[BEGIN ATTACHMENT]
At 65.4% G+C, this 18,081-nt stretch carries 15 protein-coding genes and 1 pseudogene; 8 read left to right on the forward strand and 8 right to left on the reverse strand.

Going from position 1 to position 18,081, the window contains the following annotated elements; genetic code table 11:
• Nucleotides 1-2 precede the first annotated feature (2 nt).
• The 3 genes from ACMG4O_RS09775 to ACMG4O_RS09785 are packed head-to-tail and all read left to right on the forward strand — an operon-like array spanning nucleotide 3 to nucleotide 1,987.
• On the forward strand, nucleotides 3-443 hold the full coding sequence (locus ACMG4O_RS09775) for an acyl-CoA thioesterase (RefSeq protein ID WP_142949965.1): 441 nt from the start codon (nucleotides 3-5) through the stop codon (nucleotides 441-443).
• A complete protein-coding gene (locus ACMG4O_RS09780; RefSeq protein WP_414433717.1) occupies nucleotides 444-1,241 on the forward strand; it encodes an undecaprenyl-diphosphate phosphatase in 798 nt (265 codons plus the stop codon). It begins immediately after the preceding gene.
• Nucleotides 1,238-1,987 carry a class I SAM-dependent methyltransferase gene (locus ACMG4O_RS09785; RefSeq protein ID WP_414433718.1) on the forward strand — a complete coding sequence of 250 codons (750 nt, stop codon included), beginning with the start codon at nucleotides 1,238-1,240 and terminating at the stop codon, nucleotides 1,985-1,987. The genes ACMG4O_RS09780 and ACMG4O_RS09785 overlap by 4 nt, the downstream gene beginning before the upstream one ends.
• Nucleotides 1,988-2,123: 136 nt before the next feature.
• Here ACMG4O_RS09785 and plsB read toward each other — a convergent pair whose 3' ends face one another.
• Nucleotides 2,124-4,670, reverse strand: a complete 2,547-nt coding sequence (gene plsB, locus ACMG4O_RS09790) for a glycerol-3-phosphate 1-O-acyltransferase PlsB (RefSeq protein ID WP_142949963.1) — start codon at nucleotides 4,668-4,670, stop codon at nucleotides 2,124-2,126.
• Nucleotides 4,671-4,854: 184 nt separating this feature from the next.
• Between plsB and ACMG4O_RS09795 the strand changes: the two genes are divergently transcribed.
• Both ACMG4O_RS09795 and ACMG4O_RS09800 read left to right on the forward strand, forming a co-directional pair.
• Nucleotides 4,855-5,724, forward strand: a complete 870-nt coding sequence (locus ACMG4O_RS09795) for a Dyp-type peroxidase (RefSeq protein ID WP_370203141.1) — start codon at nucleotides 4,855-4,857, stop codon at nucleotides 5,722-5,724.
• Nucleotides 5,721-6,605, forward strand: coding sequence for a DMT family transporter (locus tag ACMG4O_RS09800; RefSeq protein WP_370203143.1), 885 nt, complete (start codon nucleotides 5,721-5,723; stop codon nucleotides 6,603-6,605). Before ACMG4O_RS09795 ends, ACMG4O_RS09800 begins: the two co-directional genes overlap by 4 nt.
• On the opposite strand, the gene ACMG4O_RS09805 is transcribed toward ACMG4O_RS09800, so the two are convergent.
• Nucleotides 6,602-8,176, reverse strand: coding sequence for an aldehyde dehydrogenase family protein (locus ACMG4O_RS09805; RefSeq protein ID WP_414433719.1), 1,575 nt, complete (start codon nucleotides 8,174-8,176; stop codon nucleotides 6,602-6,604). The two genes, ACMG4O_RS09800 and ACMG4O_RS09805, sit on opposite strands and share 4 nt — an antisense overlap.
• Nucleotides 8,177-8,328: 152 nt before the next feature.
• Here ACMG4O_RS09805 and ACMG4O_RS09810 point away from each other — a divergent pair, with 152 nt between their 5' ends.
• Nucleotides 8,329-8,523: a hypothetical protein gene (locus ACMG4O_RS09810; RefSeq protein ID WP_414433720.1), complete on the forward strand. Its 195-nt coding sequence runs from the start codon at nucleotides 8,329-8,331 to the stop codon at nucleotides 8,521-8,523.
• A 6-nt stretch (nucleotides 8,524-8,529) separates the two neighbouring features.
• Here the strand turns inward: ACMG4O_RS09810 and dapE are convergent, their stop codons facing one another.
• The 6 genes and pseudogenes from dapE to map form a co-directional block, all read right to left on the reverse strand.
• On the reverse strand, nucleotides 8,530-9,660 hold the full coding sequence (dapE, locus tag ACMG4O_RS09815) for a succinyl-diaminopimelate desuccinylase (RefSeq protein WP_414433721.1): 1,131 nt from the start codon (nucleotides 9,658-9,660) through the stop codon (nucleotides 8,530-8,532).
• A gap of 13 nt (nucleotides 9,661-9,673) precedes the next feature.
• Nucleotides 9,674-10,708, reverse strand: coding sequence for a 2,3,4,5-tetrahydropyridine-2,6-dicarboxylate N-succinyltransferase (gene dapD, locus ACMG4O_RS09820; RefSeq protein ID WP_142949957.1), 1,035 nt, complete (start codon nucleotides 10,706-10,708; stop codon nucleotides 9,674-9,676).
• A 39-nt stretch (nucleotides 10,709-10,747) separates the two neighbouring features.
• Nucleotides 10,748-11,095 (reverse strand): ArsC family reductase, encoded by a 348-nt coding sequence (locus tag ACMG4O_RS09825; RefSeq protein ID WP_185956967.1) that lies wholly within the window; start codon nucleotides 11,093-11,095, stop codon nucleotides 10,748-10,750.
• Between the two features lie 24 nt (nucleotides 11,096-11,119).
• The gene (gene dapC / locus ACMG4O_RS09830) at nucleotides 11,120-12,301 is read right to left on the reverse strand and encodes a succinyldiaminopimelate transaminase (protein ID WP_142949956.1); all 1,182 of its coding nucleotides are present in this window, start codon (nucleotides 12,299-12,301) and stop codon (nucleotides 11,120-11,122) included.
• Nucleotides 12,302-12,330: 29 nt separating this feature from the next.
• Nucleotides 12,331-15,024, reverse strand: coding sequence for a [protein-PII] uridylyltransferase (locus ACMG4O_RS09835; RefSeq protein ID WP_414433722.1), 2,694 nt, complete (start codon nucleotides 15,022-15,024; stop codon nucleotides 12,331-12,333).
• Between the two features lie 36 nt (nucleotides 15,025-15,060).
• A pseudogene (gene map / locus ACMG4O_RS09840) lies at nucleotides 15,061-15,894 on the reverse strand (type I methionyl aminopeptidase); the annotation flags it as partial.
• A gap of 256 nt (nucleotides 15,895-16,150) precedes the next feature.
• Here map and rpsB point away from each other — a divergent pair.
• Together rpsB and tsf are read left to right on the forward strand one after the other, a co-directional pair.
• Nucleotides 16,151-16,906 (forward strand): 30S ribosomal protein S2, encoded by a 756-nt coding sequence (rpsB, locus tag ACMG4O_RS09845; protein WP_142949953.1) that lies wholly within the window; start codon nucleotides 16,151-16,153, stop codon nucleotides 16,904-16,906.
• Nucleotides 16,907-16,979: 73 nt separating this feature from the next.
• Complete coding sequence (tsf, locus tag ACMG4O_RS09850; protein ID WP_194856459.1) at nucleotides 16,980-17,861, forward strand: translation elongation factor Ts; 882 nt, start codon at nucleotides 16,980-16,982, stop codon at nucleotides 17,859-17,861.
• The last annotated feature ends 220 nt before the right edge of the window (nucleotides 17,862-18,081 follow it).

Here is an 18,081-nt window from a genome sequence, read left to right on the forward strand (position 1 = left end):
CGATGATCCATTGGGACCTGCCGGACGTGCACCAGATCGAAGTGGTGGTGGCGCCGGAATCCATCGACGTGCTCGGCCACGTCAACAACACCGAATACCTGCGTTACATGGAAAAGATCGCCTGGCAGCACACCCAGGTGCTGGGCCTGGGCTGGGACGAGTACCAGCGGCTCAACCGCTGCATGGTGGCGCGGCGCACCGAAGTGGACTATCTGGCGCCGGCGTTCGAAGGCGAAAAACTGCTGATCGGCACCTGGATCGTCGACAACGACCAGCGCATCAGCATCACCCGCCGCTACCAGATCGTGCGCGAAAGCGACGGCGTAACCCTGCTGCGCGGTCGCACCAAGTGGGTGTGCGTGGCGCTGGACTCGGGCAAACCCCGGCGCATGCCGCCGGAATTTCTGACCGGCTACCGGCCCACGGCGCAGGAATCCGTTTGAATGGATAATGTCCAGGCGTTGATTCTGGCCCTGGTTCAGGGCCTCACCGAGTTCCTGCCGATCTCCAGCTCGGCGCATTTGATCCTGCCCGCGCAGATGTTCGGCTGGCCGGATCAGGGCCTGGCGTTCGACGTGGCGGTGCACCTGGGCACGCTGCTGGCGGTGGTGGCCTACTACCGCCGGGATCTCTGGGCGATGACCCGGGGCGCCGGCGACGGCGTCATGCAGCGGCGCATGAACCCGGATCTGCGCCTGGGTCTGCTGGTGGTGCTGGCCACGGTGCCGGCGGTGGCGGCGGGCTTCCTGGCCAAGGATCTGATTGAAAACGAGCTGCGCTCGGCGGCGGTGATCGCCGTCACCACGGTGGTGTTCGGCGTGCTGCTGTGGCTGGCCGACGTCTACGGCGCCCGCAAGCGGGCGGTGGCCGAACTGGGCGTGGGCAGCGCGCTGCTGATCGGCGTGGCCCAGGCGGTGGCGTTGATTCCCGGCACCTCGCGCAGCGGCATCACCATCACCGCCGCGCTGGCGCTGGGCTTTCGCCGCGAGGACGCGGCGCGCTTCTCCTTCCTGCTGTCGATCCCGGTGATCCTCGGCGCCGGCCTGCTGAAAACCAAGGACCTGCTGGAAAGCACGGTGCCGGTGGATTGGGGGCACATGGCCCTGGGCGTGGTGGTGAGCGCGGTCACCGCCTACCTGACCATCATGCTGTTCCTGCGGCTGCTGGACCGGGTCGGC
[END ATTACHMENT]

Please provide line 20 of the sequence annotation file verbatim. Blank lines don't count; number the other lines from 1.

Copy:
• Nucleotides 8,329-8,523: a hypothetical protein gene (locus ACMG4O_RS09810; RefSeq protein ID WP_414433720.1), complete on the forward strand. Its 195-nt coding sequence runs from the start codon at nucleotides 8,329-8,331 to the stop codon at nucleotides 8,521-8,523.